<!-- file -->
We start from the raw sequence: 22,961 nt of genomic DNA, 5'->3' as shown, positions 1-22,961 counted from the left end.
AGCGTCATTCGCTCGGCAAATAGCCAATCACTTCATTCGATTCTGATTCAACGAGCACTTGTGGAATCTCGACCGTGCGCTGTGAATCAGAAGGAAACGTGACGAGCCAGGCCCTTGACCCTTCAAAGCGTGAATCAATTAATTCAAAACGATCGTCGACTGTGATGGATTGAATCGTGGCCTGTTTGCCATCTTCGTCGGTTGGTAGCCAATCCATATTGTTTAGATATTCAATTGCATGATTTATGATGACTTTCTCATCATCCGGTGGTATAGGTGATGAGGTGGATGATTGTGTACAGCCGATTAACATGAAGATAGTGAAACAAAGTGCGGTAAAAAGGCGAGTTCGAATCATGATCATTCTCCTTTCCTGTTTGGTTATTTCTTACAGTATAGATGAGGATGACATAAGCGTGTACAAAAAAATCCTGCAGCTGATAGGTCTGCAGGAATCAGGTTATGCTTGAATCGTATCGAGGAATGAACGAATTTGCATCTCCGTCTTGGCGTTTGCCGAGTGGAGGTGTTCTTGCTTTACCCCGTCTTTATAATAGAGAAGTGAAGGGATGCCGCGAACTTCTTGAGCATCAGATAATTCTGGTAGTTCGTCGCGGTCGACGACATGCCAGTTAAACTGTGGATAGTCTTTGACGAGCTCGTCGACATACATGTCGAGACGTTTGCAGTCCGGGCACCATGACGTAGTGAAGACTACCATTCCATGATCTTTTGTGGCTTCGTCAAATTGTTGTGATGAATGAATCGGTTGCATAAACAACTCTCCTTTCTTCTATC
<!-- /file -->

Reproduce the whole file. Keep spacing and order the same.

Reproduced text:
We start from the raw sequence: 22,961 nt of genomic DNA, 5'->3' as shown, positions 1-22,961 counted from the left end.
AGCGTCATTCGCTCGGCAAATAGCCAATCACTTCATTCGATTCTGATTCAACGAGCACTTGTGGAATCTCGACCGTGCGCTGTGAATCAGAAGGAAACGTGACGAGCCAGGCCCTTGACCCTTCAAAGCGTGAATCAATTAATTCAAAACGATCGTCGACTGTGATGGATTGAATCGTGGCCTGTTTGCCATCTTCGTCGGTTGGTAGCCAATCCATATTGTTTAGATATTCAATTGCATGATTTATGATGACTTTCTCATCATCCGGTGGTATAGGTGATGAGGTGGATGATTGTGTACAGCCGATTAACATGAAGATAGTGAAACAAAGTGCGGTAAAAAGGCGAGTTCGAATCATGATCATTCTCCTTTCCTGTTTGGTTATTTCTTACAGTATAGATGAGGATGACATAAGCGTGTACAAAAAAATCCTGCAGCTGATAGGTCTGCAGGAATCAGGTTATGCTTGAATCGTATCGAGGAATGAACGAATTTGCATCTCCGTCTTGGCGTTTGCCGAGTGGAGGTGTTCTTGCTTTACCCCGTCTTTATAATAGAGAAGTGAAGGGATGCCGCGAACTTCTTGAGCATCAGATAATTCTGGTAGTTCGTCGCGGTCGACGACATGCCAGTTAAACTGTGGATAGTCTTTGACGAGCTCGTCGACATACATGTCGAGACGTTTGCAGTCCGGGCACCATGACGTAGTGAAGACTACCATTCCATGATCTTTTGTGGCTTCGTCAAATTGTTGTGATGAATGAATCGGTTGCATAAACAACTCTCCTTTCTTCTATC